The Most Stressed-Out State in America Is Not the One You Would Expect


The beaches in Miami, the Key West resorts and Orlando's Walt Disney World may be ideal vacation destinations for many, but according to a new ranking, Florida's fun-loving atmosphere isn't doing much for its permanent residents.

Indeed, the Sunshine State is the most stressed-out state in the union, at least according to, a real estate brokerage blog known for its city-based research. Culling data from the U.S. Census' 2008–2012 American Community Survey, the site took into account six stress-inducing factors: unemployment rates, work hours, population density, income spent on housing, percentage of population with long commutes and the number of people without health insurance. The researchers then added up all the findings into a final "Big Deal Score" and interactive map.

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Florida's dubious honor seems due in large part to the state's high unemployment rate (11.3%) and the fact that more than 25% of inhabitants are still living without health insurance. Florida's neighbor Georgia came second on the list, where residents work the most hours on average among residents from any other states, and where the unemployment rate is also higher than the national average.

But Florida's high rank wasn't the only surprise: Another beach state with a fairly glamorous reputation didn't do well either. Unaffordable housing and the challenges of the job market contributed to Californians being ranked the fourth most stressed out. According to Movoto, people in the Golden State pay about 26% of their income on housing, a portion higher than any other state in the country except New Jersey. And California, where the real estate, hospitality and manufacturing sectors took a big hit during the recession, has one of the highest unemployment rates in the country.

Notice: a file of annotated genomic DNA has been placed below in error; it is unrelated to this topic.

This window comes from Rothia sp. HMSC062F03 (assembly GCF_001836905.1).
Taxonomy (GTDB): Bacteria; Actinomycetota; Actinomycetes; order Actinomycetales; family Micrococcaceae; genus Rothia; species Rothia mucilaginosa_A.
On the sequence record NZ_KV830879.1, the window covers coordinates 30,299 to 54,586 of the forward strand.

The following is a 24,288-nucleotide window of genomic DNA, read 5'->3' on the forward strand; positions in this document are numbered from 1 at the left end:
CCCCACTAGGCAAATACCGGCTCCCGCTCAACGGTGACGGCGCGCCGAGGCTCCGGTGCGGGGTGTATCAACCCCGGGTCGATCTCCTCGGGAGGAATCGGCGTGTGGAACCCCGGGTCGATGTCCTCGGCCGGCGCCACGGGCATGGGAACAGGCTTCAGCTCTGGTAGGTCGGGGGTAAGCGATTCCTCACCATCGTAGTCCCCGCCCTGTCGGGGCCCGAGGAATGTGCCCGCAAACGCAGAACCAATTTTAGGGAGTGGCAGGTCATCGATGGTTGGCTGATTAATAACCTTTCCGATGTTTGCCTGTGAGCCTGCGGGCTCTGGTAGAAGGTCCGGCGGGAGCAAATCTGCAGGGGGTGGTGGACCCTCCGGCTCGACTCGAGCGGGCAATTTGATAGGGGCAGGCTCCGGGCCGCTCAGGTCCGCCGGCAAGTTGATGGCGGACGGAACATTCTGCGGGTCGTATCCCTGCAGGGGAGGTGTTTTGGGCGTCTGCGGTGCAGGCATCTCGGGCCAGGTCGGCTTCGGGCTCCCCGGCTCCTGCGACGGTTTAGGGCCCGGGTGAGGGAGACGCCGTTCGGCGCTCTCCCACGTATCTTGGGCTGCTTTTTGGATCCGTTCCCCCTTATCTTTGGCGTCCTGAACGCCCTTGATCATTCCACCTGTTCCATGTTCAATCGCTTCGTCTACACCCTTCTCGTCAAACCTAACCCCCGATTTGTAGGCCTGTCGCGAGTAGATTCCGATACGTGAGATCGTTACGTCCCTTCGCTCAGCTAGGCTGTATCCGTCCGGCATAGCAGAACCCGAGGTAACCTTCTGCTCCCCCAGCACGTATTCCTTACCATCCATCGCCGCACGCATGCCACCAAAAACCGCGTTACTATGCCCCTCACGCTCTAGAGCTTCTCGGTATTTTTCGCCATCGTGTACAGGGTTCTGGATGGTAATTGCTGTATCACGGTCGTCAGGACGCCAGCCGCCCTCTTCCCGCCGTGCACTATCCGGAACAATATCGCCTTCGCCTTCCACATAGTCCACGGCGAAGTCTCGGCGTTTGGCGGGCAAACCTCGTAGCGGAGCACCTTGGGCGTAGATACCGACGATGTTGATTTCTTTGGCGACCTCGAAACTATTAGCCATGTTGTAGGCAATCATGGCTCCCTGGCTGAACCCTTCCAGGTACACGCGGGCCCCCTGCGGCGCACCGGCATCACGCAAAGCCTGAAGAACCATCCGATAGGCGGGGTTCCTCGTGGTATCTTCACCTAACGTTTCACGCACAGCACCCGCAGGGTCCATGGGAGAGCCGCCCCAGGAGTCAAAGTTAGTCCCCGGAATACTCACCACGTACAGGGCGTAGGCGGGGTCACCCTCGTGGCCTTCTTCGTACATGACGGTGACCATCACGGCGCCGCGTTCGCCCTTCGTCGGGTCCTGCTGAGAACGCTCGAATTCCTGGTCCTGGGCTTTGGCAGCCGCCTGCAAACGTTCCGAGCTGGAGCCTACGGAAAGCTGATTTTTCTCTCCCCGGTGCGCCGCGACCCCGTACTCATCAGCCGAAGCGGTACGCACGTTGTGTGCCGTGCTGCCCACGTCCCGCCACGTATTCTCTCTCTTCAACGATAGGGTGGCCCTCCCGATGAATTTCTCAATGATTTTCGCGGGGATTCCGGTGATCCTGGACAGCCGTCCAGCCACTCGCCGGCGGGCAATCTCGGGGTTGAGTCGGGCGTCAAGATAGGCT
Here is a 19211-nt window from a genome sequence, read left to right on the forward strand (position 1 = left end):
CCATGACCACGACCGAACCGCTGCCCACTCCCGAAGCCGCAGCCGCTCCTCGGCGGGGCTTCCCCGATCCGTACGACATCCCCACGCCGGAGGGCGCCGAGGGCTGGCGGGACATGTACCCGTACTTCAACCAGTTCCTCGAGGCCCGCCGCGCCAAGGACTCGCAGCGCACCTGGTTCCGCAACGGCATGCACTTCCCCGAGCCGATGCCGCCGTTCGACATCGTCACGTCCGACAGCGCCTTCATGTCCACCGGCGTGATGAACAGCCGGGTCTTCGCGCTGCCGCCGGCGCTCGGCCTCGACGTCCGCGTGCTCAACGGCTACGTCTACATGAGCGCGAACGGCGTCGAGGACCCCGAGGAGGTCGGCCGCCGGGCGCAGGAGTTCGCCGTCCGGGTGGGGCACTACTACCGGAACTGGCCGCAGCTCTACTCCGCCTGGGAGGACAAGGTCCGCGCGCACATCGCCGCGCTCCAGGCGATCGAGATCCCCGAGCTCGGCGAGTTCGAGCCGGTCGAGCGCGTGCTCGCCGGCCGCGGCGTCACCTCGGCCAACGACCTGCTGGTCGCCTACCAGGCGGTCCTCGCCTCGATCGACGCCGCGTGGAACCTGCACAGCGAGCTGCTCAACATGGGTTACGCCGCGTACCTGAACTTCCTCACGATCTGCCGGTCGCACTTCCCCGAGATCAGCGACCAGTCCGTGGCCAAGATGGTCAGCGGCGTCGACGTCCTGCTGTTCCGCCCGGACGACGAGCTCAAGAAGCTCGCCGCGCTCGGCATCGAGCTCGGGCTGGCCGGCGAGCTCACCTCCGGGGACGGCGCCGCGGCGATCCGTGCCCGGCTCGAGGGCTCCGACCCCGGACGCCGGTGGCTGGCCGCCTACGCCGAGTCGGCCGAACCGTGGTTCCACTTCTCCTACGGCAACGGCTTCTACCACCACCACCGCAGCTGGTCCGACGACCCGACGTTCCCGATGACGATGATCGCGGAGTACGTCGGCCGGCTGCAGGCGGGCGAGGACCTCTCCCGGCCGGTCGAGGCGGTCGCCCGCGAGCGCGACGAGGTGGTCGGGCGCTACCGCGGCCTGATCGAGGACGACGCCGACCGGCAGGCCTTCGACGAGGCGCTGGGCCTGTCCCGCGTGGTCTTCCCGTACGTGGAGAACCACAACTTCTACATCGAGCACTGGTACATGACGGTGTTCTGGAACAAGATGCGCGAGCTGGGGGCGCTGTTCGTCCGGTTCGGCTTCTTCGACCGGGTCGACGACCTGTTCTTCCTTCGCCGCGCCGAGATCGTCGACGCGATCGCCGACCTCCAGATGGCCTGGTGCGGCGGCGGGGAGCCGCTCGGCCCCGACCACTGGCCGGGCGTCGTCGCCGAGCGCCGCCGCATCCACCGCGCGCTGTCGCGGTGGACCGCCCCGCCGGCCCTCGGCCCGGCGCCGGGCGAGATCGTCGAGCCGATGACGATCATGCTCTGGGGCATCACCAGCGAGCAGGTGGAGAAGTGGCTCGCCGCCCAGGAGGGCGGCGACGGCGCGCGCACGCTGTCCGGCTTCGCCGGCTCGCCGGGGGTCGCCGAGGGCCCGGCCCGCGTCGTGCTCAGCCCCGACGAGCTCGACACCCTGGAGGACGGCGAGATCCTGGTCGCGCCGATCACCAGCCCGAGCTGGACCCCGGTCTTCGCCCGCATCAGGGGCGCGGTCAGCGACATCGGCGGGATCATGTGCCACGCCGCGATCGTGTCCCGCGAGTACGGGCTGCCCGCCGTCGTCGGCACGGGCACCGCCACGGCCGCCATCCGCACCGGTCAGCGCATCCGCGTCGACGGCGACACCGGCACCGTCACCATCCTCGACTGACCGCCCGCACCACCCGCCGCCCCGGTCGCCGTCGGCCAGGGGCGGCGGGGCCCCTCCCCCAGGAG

New Jersey came in third on the list and New York was seventh, the bigger drawbacks in both states being overcrowding, long commutes and high cost of real estate. New York is actually the second worst in the country when it comes to travel time, after Maryland, where about 70% of the population spends more than 20 minutes commuting to work.

Wyoming, Louisiana and North Dakota are the three hardest-working states in terms of long hours, but they are all ranked notably low in terms of their overall stress scores. States with the shortest working hours are Utah, Oregon and Rhode Island. Unemployment is highest of all in Michigan, Nevada and Florida, and lowest in North Dakota, followed by South Dakota and Wyoming.

Oil-rich North Dakota, home to the most stress-free people in the country, did very well in five of the six categories, with top rankings in unemployment rate and work commute. At the launch of an $800,000 "Find the Good Life in North Dakota" campaign in the state capital few months back, officials said there are 25,000 more jobs than takers in all industries in North Dakota.

Maybe it's time to consider a move.